Tuesday, February 12, 2013
Legapalooza shows support for Dallas Amputee Network
The owner of Milo's is an amputee of 30 years.
DALLAS For most bars, the Sunday following the Super Bowl reverts back to normal. Some even have business slow down with the lack of football on television. But at Milo Butterfingers, located on SMU Blvd., this Sunday Funday was an exception.
On February 10, hundreds of patrons gathered at Milo’s for Legapalooza XXIX, a charity event organized to benefit the Dallas Amputee Network. Legapalooza was founded a few years ago by the owner of Milo’s, Tommy Donahue. Donahue has been an amputee for over 30 years, having lost his right leg after he was struck by a car while trying to fill his car with gas. Since then, Donahue has embraced his prosthesis and has decided to have a positive outlook on life.
“People can choose to go two ways. You can choose to sit on your butt and feel sorry for yourself, or you can accept this and live your life as a fully functioning person,” said Donahue.
Nine years ago, Donahue was profiled by The Dallas Morning News. Following the article, he met with Ellen Fernandes and Sandy Siebert from the Dallas Amputee Network. When asked to be a part of their network, Donahue said he was hesitant at first.
“I said I didn’t need them. And they said, 'You may not need us, but we need you,'” said Donahue.
Donahue became a peer visitor, a person who visits amputees and their families in hospitals to show them you can still be fully functioning, regardless of a missing limb. In 2010, while discussing his amputation and the parties that were held every time he had a new leg, someone mentioned that it had been a while since his last “leg party.” From that point onwards, Legapalooza was born.
This is Legapalooza’s fourth year. In 2010, the event raised more than $3,000, which was donated to the Dallas Amputee Network. The next year, it raised more than $9,000.
Legapalooza is a day chock-full of live music, games, drinking, raffles, and auctions. Proceeds are all donated to the Dallas Amputee Network. However, Legapalooza is more than just fun. The event also works to bring awareness to the Dallas Amputee Network.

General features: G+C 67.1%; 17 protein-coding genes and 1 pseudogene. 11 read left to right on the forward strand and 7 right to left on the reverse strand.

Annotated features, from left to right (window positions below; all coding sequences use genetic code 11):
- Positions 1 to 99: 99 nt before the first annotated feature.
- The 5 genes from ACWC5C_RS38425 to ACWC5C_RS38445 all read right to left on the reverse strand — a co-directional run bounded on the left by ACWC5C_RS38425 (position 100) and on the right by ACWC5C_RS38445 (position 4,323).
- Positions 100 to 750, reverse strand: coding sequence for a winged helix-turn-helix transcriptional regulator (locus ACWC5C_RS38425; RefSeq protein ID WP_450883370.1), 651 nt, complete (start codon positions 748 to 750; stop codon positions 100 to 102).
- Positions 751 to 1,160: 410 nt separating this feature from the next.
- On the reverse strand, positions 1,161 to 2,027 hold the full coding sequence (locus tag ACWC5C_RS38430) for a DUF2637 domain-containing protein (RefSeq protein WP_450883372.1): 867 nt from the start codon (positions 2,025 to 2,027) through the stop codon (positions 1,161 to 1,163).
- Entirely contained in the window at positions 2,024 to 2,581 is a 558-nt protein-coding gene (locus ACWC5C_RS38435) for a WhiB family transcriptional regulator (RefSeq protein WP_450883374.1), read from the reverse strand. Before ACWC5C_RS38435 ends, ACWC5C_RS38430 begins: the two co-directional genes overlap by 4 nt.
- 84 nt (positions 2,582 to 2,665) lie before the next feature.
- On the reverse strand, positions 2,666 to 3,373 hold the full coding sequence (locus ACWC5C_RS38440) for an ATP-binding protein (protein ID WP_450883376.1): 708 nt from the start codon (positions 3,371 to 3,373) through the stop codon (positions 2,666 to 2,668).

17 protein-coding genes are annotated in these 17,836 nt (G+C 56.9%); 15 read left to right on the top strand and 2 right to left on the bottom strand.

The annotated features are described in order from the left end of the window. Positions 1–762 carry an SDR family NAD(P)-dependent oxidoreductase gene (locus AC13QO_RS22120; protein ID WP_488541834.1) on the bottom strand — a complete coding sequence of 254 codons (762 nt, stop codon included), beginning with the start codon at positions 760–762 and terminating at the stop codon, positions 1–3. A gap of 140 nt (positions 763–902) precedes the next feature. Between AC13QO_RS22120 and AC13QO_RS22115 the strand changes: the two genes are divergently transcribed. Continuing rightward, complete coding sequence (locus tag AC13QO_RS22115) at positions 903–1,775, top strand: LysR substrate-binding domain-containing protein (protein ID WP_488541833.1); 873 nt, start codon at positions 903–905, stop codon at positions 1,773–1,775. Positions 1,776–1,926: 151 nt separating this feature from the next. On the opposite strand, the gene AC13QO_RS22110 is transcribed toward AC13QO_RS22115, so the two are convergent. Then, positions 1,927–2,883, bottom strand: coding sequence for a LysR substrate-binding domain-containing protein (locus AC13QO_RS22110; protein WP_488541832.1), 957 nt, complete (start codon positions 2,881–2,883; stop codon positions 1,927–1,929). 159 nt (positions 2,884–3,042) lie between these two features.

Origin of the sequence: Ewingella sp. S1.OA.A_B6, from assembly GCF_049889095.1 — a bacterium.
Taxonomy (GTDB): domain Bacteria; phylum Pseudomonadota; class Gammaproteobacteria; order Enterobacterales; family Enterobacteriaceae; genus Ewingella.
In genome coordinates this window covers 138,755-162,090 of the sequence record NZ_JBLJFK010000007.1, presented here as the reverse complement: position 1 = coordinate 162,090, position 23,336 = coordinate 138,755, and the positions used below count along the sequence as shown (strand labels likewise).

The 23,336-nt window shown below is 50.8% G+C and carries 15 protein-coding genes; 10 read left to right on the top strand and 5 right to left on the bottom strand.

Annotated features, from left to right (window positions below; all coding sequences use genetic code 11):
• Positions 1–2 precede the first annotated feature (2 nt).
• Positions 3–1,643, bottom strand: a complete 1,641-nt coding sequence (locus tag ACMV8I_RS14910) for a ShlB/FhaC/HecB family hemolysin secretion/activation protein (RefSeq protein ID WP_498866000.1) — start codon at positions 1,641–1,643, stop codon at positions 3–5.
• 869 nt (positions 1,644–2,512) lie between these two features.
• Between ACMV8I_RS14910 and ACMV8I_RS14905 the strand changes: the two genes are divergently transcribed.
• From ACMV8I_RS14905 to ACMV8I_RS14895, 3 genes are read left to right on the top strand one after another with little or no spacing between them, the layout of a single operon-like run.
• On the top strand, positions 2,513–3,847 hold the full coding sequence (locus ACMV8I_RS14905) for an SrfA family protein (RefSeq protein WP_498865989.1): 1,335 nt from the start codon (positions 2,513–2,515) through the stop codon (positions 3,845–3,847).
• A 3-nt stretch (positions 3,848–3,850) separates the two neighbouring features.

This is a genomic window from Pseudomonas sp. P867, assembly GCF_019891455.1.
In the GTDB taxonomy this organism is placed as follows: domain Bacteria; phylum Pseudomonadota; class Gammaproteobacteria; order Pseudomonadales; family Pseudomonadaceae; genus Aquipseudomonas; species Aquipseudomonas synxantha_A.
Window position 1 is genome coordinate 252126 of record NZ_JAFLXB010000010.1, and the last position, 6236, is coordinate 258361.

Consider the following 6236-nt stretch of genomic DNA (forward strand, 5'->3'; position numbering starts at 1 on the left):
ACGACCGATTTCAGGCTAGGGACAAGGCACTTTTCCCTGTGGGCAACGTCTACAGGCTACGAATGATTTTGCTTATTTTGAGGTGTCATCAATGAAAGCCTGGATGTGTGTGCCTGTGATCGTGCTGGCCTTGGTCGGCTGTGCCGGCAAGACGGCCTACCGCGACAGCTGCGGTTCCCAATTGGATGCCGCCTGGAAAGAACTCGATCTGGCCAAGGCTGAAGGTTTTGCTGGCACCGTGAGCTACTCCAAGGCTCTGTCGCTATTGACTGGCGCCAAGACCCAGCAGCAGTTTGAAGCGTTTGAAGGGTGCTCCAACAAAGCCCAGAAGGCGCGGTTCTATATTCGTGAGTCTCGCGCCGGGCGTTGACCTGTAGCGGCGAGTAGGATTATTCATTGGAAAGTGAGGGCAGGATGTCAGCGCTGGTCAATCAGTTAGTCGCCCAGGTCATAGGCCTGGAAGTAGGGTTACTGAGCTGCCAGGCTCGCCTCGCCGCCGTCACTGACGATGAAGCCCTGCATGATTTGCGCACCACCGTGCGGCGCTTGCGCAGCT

“It’s great to the Dallas Amputee Network out there and support them. It’s a great cause and it’s great to help people,” said Chris Spearman, who celebrated his second year at Legapalooza.
In just four years since its inception, many feel that the event is more popular than ever.
“There are a lot more people here this year, especially in the beginning,” said Rick Garza of Jet Poets, a cover band who has performed at Legapalooza the last two years.
In addition to live music and raffles, Dallas Mavericks tickets, coupons to popular restaurants, and signed hockey sticks were up for grabs in the silent auction. Some of the high selling items of the night were a framed Legapalooza poster, which sold for $400, and a bottle of Tuaca Liqueur for $700.
“This is what we're here for, this is what Legapalooza is all about,” said Dean McCurry, a local auctioneer for charity events.
In addition to the Milo’s regular food, there was a outdoor grill offering pulled pork sandwiches and other barbecue favorites. The outside area was gated off to add more seats for patrons.
“With all the events happening inside, we need to have that outdoor area to have a seating area for people,” said Donahue.
As the day went on, the bar filled with bar regulars and friends of Donahue and the staff. Everyone in the building seemed to know each other and everyone enjoyed the day by taking pictures, singing along, having a drink -- all for a good cause.
“I want people who come to this event to know that you can be fully functioning without a limb. This is who I am, I spend 360 days a year in shorts if I can. I don’t try to hide it,” said Donahue.
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